If you think about it, there should be nothing particularly surprising about the discovery that one of Strom Thurmond's relatives once owned...

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WASHINGTON — If you think about it, there should be nothing particularly surprising about the discovery that one of Strom Thurmond’s relatives once owned the Rev. Al Sharpton’s great-grandfather. That’s how slavery worked — human beings owning other human beings, buying them and selling them, often passing them down to the next generation like sentient family heirlooms. Haven’t we already hashed and rehashed that whole sad story?

Actually, no.

What makes the story that broke over the weekend so compelling is that we know the charismatic activist Sharpton and we knew the one-time segregationist Thurmond. The ancestors of such public figures can’t be dismissed as mere historical abstractions. They were real, flesh-and-blood men and women who played their roles, voluntarily or not, in the horrific institution that so indelibly stained this nation.

Because we know so little about slavery at the individual level, we really don’t know slavery at all.

“I almost fell off the chair,” Sharpton told me by phone Monday, describing the moment when a team of expert genealogists, working with the New York Daily News for a Black History Month project, met him at the studio where he does his radio talk show and told him of his link with Thurmond.

As Sharpton tells it, the researchers had just informed him that his great-grandfather, Coleman Sharpton Sr., once lived near Edgefield, S.C. Previously, he had never been able to trace that side of his family back further than the grocery store his grandfather, Coleman Sharpton Jr., had owned and run in Florida. Sharpton said he thought he knew where the genealogists were headed — Sharpton once was entertainer James Brown’s road manager, and Brown was from near Edgefield, so Sharpton thought he was about to be told that he and the late Godfather of Soul were related.

When the researchers from the Web site Ancestry.com dropped the Thurmond bomb, the normally voluble Sharpton could only take stock in disbelief: “Strom Thurmond’s family owned my family,” he said, according to the Daily News.

Sharpton learned for the first time that his name came from Alexander Sharpton, a prosperous Edgefield County slave owner. Nothing unusual there — that’s the way we got our surnames, from our ancestors’ owners — but still a shock when a sweeping historical fact is made personal.

“Just now, I was going through the airport in Miami and a guy saw me and asked for an autograph, and I stopped to give it to him, and it hit me,” Sharpton said. “I was writing my name because my great-grandfather was owned by a Sharpton. Every time I look at my name, I’m looking at the contract that America provided for us.”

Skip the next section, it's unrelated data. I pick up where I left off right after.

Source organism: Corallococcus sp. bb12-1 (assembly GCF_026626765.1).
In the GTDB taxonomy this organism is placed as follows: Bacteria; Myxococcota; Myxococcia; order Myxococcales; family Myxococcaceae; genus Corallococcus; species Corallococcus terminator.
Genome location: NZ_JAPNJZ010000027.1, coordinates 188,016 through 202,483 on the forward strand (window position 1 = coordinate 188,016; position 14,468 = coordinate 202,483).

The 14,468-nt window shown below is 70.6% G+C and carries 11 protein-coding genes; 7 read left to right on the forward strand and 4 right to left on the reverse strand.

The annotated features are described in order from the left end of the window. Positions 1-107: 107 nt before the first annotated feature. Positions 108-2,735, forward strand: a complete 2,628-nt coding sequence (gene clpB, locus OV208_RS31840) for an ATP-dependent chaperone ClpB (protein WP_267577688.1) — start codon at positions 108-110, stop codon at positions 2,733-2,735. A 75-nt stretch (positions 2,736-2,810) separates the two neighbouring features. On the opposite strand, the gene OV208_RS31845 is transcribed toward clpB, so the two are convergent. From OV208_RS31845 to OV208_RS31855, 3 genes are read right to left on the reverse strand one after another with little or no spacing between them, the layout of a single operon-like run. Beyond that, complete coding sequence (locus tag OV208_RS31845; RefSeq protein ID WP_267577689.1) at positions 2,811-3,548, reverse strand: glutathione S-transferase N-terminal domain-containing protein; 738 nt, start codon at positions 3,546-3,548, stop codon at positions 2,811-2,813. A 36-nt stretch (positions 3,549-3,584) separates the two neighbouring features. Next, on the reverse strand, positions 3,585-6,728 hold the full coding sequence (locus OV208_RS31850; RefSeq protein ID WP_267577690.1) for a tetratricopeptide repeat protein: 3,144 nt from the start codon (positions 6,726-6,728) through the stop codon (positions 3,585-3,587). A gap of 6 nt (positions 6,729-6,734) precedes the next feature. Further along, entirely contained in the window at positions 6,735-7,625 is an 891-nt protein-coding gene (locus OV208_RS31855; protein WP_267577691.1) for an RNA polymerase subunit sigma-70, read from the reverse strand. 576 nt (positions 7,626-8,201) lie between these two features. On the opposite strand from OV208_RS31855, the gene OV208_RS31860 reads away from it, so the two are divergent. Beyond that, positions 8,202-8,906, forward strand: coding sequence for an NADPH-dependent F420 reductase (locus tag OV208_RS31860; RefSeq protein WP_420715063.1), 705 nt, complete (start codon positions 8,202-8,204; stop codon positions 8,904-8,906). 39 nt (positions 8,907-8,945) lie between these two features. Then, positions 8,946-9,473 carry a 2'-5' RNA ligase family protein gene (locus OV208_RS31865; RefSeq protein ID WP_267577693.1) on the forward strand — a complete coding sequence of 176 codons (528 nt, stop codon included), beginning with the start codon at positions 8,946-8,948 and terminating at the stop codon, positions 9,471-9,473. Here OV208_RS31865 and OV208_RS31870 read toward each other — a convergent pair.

Alexander Sharpton’s son Jefferson married a woman named Julia Ann Thurmond, who turns out to have been Strom’s first cousin twice removed, according to the genealogists. When Jefferson died broke in 1860, patriarch Alexander transferred ownership of “Coleman, age 25 years, Biddy (female) age 22 years old, Harrison aged about 4 years and Bachus aged about 8 years” to Jefferson’s four children, along with “the future increase of the said female slave.”

The four slaves were then sent temporarily to the custody of another relative in Florida, where their labor was to be used to pay off Jefferson’s debts. The Civil War intervened, and after emancipation Coleman worked as a wood hauler. His son, Coleman Jr. — Sharpton’s grandfather — not only owned the grocery store in Liberty County, Fla., but also was a preacher, which Sharpton had not known.

I tell the Sharpton family story in some detail because the rest of us have similar family sagas, but few can trace them all the way back to a specific owner or plantation. The point is not to wallow in slavery, but to know it so that we can fully comprehend its lessons. For Sharpton, learning his family history was a reminder of unspeakable cruelty and monumental injustice — but also a personal challenge.

“I think of my grandfather, the son of a slave, the son of a man who was bought and sold in that horrific manner, and my grandfather opened up a grocery store and took care of his family and raised 17 children,” Sharpton said.

“That’s what his generation did. Now what are we going to do? Are we a generation that wants to be defined by nothing more than using the N-word and having all this gangster attitude? This information doesn’t just put the responsibility on society, it puts the responsibility on me. On us.”

Eugene Robinson’s column appears regularly on editorial pages of The Times. His e-mail address is eugenerobinson@washpost.com